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There are currently 24 U.S. states without major sports teams, when major league sports are defined as Major League Baseball (MLB), Major League Soccer (MLS), the National Basketball Association (NBA), the National Football League (NFL), and the National Hockey League (NHL).
The reasons for this are mixed. Often it is because of a lack of population density or size in a single city or even an entire state. The lack of density hurts television contracts, advertising, ticket sales, attendance, and city/state funds for the required facilities and salaries of the players. In many cases a "home" fan base may span several states, as with the New England Patriots (and, though not in name, the Boston Red Sox) and Carolina Panthers. Even though the Patriots and the Red Sox both play in the Boston area, each team has many fans in Rhode Island, Connecticut, Maine, New Hampshire and Vermont. (The Patriots' stadium is actually closer to downtown Providence than it is to downtown Boston.) And while the Panthers and the NBA's Charlotte Hornets both play in Charlotte, North Carolina, both teams have fans from all over the Carolinas. Similarly, fans of Pittsburgh franchises can be found in West Virginia (mainly in the northern half of the state), fans of Philadelphia teams can be found in Delaware and New Jersey, fans of Kansas City teams can be found in Kansas, and fans of Washington, D.C. teams can be found in Virginia.
In place of major league teams, collegiate, minor league, and high school teams enjoy quite a lot of attention, such as high school football teams in many states lacking a professional franchise, the Auburn and Alabama football teams in Alabama, and the Louisville and Kentucky basketball teams in Kentucky.
Of course, many states without professional team sports still boast celebrated sports institutions (e.g., the Kentucky Derby in Kentucky, the Iditarod Trail Sled Dog Race in Alaska, the Ironman Triathlon in Hawaii). This list also does not take into account NASCAR — the second-most watched spectator sport in the U.S., behind NFL football. As of the 2014 season, seven states without major professional sports teams host Sprint Cup races: Alabama (Talladega), Delaware (Dover), Kentucky (Sparta), Nevada (Las Vegas), New Hampshire (Loudon), South Carolina (Darlington), and Virginia (Martinsville and Richmond). Of the aforementioned states, three host two annual Sprint Cup races (Alabama, Delaware, New Hampshire), and Virginia hosts four races.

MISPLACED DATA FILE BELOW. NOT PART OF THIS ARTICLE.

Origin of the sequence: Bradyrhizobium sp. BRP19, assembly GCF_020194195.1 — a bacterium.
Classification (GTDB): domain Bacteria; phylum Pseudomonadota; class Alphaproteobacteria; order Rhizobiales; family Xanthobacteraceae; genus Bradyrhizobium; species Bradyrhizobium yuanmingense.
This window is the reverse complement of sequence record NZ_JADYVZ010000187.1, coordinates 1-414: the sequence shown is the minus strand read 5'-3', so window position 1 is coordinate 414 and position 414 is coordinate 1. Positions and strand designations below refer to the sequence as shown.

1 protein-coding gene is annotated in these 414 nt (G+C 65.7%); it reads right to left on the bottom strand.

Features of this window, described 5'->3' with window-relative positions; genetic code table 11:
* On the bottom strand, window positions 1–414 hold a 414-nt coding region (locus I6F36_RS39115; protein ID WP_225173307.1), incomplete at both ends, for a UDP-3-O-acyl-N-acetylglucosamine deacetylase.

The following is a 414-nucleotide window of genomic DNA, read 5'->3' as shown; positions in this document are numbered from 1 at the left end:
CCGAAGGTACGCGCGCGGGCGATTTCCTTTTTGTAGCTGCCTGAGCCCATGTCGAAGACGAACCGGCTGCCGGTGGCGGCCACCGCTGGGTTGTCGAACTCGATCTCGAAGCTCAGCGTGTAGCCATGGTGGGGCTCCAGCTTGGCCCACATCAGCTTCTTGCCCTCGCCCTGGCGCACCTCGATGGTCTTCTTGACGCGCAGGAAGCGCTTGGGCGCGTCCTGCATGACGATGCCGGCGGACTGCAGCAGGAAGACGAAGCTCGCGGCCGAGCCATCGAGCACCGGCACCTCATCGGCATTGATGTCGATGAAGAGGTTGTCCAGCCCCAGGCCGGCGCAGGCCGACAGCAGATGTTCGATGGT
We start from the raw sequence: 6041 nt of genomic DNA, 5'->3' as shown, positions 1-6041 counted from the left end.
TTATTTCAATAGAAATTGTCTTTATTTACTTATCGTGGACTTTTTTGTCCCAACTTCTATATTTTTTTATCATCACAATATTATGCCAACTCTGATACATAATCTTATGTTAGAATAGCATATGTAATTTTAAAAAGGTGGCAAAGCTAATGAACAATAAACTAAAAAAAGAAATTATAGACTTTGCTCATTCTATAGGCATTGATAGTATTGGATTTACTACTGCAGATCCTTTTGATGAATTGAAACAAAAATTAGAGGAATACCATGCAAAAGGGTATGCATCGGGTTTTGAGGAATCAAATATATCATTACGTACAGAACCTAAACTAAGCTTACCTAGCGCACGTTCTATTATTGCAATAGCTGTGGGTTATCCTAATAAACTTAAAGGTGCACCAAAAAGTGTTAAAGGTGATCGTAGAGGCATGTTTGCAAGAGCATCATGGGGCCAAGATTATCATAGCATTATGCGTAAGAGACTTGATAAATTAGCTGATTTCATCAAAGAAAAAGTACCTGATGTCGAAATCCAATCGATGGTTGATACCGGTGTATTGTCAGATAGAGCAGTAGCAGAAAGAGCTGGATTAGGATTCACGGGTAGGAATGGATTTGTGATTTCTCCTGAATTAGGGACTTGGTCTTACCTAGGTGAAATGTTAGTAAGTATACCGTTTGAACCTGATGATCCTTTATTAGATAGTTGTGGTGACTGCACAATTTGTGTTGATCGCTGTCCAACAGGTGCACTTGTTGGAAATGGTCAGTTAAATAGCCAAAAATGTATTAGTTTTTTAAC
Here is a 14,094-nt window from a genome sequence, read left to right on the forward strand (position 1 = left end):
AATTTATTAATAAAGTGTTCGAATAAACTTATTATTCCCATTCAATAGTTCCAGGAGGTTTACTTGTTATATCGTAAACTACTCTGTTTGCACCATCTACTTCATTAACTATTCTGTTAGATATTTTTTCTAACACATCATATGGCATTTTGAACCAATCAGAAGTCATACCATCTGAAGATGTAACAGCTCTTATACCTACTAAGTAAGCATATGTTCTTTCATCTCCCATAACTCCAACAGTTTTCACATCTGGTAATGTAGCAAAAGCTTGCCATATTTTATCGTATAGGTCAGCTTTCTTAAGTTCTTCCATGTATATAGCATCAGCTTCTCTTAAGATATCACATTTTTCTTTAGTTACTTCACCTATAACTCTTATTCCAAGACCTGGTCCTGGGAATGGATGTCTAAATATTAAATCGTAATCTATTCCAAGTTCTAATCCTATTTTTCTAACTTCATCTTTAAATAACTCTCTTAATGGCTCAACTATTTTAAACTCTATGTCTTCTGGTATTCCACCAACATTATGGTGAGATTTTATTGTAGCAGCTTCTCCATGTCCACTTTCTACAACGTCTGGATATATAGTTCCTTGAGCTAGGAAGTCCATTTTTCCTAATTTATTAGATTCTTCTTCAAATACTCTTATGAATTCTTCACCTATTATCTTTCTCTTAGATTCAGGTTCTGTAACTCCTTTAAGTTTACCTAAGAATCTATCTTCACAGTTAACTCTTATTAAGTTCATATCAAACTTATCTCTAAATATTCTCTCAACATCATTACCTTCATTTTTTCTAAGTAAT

NOTE: The asterisk (*) denotes a state that used to have a team in one of the major leagues; see below.
Alaska and Hawaii have never had a major league team, mainly due to their distance from the U.S. mainland, and that the states were admitted to the union in 1959, when most of the major sports leagues were emerging leagues. Alaska's largest metropolitan area of Anchorage would be a challenging location for a major league team, due to its relatively small population (380,000), undersized venues, distance from other teams, and cold climate. Alaska's population tends to support either Seattle teams or Western Canadian-based teams such as the Vancouver Canucks and the Edmonton Oilers.
The Honolulu metropolitan area has adequate population (950,000) and large enough venues to host a team (Aloha Stadium seats 50,000). Honolulu used to be home to a World Football League franchise in 1974 and 1975, and has been host of the annual NFL Pro Bowl since 1980, except in 2010. Most of Hawaii's population tends to support Los Angeles or San Francisco Bay Area teams.
With the Thunder now giving Oklahoma a permanent team, the latest addition is Connecticut, after the NHL's Hartford Whalers moved to North Carolina in 1997. Though fan support for a return to Hartford is big, issues have risen over arena quality, cash, and lack of interest from potential team owners. The Connecticut Sun WNBA team play in the state, but the WNBA is not considered a major sports league.
The latest addition to this list had previously been Oklahoma, since the New Orleans Hornets of the NBA ended their temporary stay in Oklahoma City brought on by the Hurricane Katrina disaster. The Hornets played 36 of 41 home games in Oklahoma City during the 2005-06 NBA season, and played 35 home games in both Oklahoma City and nearby Norman in the 2006-07 season. The franchise returned to New Orleans permanently for the 2007-08 season, leaving Oklahoma without a major team. However, Oklahoma was removed from the list once again when for the 2008-09 season, the Seattle SuperSonics moved to Oklahoma City and became the Oklahoma City Thunder.
Kansas was on this list until 2011, when the Major League Soccer franchise Sporting Kansas City (formerly known as the Kansas City Wizards) moved from Kansas City, Missouri to Kansas City, Kansas and began playing home games at Livestrong Sporting Park, a soccer-specific stadium.
Sioux City was once the home of the Sioux City Cornhuskers of the Western League. While not considered a major team or league, they are considered one of the earliest incarnations of the present day Chicago White Sox.